Pilot fatigue blamed for jet accident

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The Independent Online
A HOLIDAY aircraft with 357 passengers on board was badly damaged after a landing performed by pilots who had had little or no sleep for more than 20 hours, an accident report said yesterday.

The cabin crew, who earlier expressed concern about their long hours, also had to land the plane using an incorrect runway chart.

No one was hurt in the incident at Kos airport in Greece on 19 July 1998, in which part of the fuselage of the Caledonian Airways TriStar plane, flying from Gatwick, touched the runway.

Neither passengers nor crew realised they had been involved in a heavy landing. Problems with runway information meant that even after they had landed, the pilots did not know which part of the runway they had touched down on.

The report from the Air Accidents Investigation Branch said the captain and co-pilot had been called out from standby duty which started at 2pm and was due to finish at 8pm.

They had asked if anyone else was available because they were concerned about going on a long night flight which went beyond their on-duty period and they would have little time to rest beforehand.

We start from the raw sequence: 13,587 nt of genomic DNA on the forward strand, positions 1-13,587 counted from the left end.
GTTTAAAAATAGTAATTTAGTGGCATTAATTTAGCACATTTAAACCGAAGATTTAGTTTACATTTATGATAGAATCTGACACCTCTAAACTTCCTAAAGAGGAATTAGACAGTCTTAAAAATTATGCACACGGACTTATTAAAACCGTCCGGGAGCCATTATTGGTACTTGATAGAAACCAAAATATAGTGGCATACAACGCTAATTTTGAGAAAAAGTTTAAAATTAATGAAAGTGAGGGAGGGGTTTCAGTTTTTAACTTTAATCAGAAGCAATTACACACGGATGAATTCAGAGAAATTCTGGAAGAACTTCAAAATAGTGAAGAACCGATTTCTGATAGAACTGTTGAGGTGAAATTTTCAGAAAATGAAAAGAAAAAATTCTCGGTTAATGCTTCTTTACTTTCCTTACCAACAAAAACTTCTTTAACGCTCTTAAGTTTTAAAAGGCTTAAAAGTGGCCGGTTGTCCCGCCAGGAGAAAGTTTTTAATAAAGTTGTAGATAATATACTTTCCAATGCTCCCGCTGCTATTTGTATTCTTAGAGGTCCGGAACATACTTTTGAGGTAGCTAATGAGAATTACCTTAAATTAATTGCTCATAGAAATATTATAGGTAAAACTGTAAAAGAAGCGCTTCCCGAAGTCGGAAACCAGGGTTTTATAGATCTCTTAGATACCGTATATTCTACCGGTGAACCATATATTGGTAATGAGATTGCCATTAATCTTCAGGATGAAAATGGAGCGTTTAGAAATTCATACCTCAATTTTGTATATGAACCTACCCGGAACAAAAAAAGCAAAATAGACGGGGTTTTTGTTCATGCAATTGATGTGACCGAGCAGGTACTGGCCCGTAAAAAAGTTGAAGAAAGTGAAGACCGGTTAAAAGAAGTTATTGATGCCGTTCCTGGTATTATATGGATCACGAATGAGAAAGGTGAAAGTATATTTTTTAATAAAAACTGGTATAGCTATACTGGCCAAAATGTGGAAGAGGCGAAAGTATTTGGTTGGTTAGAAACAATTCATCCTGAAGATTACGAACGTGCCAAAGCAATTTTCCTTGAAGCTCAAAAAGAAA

No one else was available so the captain had tried to sleep in the afternoon but could not do so because of noise from a local pub.

"He decided to arrive at the airport early and slept in his car for 40 minutes prior to reporting for duty. Other than this, both he and the first officer [co-pilot] had been awake in excess of 20 hours at the time of the accident," said the AAIB report.

It said a combination of factors "resulted in a high workload for the crew at a time of day when they were likely to be experiencing a reduced level of alertness arising from their scheduling and work cycle".

t The crash of a 1944-built flying boat on a VIP promotional trip was probably caused by corrosion, an official accident report said yesterday.

The Mayor of Southampton, Michael Andrews, 51, and another passenger, Peter Shave, 43, died in the flooded aircraft despite the efforts of the pilot John Alsford, 44, who dived down to try to save them. The 12 other passengers and four crew all survived the crash on 27 July 1998.

The aircraft was flying in an air show organised by Southampton City Council to celebrate the Millennium.

"The corrosion had developed over a long time, but it went undetected," said the report.

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